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The How and Why of Denialism

From evolution to vaccinations to global warming, something I encounter on a regular basis while researching articles for this blog is denialism, rejecting the scientific evidence in favor of an alternative… an alternative which could be anything from pure woo to scientific-sounding arguments: “Just have faith” to “irreducible complexity.” Denialism is something that invariably causes a collective sigh an eye roll from the skeptic community because logical and fact-based responses seem to have no effect on denialists.

An article from the European Journal of Public Health defines denialism as “the employment of rhetorical arguments to give the appearance of legitimate debate where there is none, an approach that has the ultimate goal of rejecting a proposition on which a scientific consensus exists.” The article goes on to identify five common characteristics of denialism. I’ve seen all of these “in the wild,” but items one through three are the ones I see most often.

These five characteristics were summarized by Debora MacKenzie in a New Scientist opinion piece titled Living in denial: Why sensible people reject the truth and are as follows:

  1. Allege that there’s a conspiracy. Claim that scientific consensus has arisen through collusion rather than the accumulation of evidence.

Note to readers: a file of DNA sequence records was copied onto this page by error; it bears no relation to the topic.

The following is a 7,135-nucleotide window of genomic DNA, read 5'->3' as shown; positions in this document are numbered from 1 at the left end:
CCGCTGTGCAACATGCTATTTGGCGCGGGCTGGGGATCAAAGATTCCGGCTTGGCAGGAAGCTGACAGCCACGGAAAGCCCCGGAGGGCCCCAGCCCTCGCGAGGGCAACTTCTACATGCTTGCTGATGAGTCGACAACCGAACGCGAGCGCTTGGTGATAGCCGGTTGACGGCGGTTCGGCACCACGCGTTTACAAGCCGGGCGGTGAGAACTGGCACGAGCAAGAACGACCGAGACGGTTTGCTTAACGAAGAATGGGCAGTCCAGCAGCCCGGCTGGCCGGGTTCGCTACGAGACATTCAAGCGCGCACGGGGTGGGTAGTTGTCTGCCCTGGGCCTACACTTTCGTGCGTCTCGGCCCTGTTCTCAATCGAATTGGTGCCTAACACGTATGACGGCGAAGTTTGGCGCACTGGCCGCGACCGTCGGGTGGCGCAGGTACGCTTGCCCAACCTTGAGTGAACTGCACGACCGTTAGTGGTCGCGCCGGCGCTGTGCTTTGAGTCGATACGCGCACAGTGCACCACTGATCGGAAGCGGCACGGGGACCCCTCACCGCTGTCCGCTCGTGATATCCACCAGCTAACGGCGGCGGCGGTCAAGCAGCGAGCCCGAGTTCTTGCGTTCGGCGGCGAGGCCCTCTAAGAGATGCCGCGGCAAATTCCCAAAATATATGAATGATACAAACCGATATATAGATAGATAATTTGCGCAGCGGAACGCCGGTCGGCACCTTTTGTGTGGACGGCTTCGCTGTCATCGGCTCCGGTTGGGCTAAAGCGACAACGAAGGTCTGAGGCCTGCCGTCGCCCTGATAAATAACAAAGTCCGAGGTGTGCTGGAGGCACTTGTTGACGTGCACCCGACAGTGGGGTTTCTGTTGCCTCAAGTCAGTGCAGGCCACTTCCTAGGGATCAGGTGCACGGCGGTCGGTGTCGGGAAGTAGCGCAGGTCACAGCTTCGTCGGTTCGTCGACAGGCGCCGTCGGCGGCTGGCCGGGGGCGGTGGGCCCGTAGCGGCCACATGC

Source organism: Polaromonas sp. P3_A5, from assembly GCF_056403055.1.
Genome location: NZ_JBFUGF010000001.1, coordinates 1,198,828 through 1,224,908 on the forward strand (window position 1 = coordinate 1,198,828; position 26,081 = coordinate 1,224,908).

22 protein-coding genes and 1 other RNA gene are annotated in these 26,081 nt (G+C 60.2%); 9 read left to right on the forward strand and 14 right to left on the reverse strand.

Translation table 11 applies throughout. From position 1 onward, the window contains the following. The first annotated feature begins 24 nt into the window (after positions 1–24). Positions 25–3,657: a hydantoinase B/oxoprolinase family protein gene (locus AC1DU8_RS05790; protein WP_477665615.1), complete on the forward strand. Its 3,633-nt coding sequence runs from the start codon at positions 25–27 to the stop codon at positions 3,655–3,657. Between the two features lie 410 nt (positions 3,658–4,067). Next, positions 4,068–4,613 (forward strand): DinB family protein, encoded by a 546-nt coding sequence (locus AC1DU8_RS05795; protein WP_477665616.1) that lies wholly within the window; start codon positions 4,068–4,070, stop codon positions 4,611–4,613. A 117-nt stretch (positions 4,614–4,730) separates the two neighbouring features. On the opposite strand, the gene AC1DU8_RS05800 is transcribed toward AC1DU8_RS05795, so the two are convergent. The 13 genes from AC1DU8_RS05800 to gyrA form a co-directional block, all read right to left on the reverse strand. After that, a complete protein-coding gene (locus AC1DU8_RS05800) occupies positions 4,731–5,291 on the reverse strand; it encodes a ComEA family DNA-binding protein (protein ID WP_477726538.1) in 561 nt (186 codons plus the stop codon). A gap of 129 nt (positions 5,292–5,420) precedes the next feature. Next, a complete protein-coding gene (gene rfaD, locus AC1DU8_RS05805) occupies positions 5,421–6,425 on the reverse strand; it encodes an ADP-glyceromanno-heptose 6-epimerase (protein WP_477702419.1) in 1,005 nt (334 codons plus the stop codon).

2. Use fake experts to support your story. “Denial always starts with a cadre of pseudo-experts with some credentials that create a facade of credibility,” says Seth Kalichman of the University of Connecticut.
  3. Cherry-pick the evidence: trumpet whatever appears to support your case and ignore or rubbish the rest. Carry on trotting out supportive evidence even after it has been discredited.
  4. Create impossible standards for your opponents. Claim that the existing evidence is not good enough and demand more. If your opponent comes up with evidence you have demanded, move the goalposts.
  5. Use logical fallacies. Hitler opposed smoking, so anti-smoking measures are Nazi. Deliberately misrepresent the scientific consensus and then knock down your straw man.